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The year 2015 may well go down as one of the most important years in the history of privacy and data protection. True, it feels like we say this every year: Another watershed year for privacy. But 2015 has been dramatic, significant and groundbreaking for privacy pros. And for many reasons. Let’s put it this way, the hack of 80 million Anthem users, the appointment of a new European Data Protection Supervisor and the passing of major new U.S. surveillance reform are but footnotes in this yearly roundup.

First off, the most important privacy story of the year just happened this week. Twenty years after passing the Directive 95/46, and almost four years since the original proposal came to fruition, a political agreement has finally been reached on the General Data Protection Regulation. Soon to be the gold standard in privacy law, the GDPR has long been on the minds of privacy pros on both sides of the Atlantic, and throughout the year, we heard everything from off-the-record whispers to bold predictions that 2015 was indeed the year for the GDPR. Well now, it looks to be that way.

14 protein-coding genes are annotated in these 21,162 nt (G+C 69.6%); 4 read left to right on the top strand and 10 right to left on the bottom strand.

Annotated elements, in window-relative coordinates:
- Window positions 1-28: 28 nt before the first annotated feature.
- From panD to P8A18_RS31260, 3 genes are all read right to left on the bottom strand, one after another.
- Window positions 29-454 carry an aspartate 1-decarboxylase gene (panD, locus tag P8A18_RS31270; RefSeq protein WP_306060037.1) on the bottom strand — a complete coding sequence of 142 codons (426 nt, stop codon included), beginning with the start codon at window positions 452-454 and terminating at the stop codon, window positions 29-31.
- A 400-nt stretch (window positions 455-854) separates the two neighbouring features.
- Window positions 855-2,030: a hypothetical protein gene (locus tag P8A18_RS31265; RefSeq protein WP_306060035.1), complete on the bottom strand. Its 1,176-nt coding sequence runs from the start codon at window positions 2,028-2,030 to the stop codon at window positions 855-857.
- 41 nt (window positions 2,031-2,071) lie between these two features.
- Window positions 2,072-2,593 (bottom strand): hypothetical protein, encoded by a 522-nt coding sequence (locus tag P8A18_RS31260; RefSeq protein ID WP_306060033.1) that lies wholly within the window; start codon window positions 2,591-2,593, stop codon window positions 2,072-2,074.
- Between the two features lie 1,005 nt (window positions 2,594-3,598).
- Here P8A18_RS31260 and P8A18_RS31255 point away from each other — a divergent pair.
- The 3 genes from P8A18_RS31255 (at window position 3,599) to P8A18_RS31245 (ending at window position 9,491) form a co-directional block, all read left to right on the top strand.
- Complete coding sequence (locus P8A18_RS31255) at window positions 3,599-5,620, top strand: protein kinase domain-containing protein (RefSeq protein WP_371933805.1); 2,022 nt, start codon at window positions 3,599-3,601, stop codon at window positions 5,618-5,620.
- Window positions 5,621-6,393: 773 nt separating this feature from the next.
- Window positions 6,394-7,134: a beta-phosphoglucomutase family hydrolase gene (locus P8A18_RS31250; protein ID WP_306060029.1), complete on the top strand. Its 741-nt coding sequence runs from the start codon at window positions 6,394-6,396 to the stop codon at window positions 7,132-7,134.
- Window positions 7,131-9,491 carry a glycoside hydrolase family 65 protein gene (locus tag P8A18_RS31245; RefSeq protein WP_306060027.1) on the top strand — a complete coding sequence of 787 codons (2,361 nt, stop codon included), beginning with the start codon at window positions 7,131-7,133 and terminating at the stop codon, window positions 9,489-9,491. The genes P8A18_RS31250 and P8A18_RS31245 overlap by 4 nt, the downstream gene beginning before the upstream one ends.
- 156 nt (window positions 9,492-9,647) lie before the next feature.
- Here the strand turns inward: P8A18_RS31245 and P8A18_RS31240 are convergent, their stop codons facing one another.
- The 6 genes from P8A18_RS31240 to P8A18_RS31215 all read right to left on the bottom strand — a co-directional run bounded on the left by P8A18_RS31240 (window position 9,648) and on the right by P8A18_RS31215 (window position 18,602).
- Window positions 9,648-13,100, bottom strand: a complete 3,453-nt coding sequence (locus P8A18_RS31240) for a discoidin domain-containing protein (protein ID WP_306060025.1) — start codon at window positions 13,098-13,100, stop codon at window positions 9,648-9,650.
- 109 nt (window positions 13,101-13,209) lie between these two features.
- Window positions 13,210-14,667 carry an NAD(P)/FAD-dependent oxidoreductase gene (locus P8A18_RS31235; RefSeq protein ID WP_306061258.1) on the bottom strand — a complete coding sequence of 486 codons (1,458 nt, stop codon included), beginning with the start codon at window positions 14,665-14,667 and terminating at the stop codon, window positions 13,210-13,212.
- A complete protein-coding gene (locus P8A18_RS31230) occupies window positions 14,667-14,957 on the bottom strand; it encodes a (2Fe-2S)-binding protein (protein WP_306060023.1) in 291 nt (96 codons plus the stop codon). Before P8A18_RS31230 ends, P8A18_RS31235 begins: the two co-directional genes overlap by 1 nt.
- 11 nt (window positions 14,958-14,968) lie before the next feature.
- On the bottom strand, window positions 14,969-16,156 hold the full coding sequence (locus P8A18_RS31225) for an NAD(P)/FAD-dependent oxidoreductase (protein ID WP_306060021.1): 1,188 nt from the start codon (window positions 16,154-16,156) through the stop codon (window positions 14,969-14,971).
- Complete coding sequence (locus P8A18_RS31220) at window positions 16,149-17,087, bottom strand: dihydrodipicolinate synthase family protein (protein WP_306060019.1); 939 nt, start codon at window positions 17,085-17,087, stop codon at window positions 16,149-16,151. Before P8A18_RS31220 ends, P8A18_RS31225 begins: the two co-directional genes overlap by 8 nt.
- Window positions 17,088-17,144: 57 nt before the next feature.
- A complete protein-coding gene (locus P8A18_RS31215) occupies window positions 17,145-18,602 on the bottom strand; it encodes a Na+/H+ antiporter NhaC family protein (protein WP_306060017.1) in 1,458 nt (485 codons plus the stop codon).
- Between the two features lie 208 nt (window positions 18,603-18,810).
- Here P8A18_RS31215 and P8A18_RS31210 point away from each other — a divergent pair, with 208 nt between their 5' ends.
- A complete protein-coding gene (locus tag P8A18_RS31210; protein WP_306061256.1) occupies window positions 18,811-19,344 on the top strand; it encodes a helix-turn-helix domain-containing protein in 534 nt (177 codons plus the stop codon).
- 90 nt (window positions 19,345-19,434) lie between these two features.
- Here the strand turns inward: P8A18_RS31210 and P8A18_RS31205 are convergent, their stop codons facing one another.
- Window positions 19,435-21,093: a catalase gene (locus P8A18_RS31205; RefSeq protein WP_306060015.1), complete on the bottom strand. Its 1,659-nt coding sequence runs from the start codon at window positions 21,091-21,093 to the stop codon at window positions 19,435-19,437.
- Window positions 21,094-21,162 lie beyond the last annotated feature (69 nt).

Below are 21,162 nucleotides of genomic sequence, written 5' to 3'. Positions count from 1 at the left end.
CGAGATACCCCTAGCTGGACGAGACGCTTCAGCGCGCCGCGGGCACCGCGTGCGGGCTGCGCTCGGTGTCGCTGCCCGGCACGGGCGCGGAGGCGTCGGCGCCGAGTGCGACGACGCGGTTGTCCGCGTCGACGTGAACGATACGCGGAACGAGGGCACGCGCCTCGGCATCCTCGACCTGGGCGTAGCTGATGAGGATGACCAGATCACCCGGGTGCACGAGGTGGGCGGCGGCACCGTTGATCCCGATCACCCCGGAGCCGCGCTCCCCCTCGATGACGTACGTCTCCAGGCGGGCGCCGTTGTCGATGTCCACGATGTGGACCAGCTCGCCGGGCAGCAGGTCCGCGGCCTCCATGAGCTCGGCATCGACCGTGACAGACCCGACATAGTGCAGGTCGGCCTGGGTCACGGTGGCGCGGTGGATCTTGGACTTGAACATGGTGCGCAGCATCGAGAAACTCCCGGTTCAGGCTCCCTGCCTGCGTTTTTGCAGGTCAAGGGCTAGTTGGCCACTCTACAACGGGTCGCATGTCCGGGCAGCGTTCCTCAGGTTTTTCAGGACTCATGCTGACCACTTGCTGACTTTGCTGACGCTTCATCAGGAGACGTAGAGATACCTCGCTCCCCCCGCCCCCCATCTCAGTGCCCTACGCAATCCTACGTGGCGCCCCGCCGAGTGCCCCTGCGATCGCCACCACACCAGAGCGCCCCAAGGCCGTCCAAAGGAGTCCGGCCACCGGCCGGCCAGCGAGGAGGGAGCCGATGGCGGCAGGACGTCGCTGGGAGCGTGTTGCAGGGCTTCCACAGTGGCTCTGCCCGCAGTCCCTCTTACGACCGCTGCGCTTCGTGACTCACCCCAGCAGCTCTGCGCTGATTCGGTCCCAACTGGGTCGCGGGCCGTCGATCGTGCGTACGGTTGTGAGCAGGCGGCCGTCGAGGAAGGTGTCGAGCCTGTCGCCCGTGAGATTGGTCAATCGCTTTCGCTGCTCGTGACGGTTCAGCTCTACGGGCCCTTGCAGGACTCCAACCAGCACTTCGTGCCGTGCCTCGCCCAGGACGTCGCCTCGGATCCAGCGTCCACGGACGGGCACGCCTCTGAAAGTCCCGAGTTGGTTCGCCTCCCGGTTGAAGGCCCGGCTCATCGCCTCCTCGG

Amazingly, what would have been the lead privacy story any other year except 2015 was the dramatic invalidation of the EU-U.S. Safe Harbor Agreement. The now infamous Schrems decision by the Court of Justice of the European Union put an end to this long-standing data transfer mechanism to the chagrin of businesses on both sides of the Atlantic. Those who already set up Binding Corporate Rules and Standard Contractual Clauses were likely less peeved—or frazzled—by the judgment, but who knows whether these will eventually get invalidated? Perhaps more fodder for 2016.

Really, the year got off to a hot start, when, last January, U.S. President Barack Obama featured privacy and data security in his State of the Union address. The White House, throughout the year, has recognized the importance privacy plays in the economy and workforce, including this month's call for a Federal Privacy Council. The Obama administration even met with privacy advocates to discuss encryption in communications technology.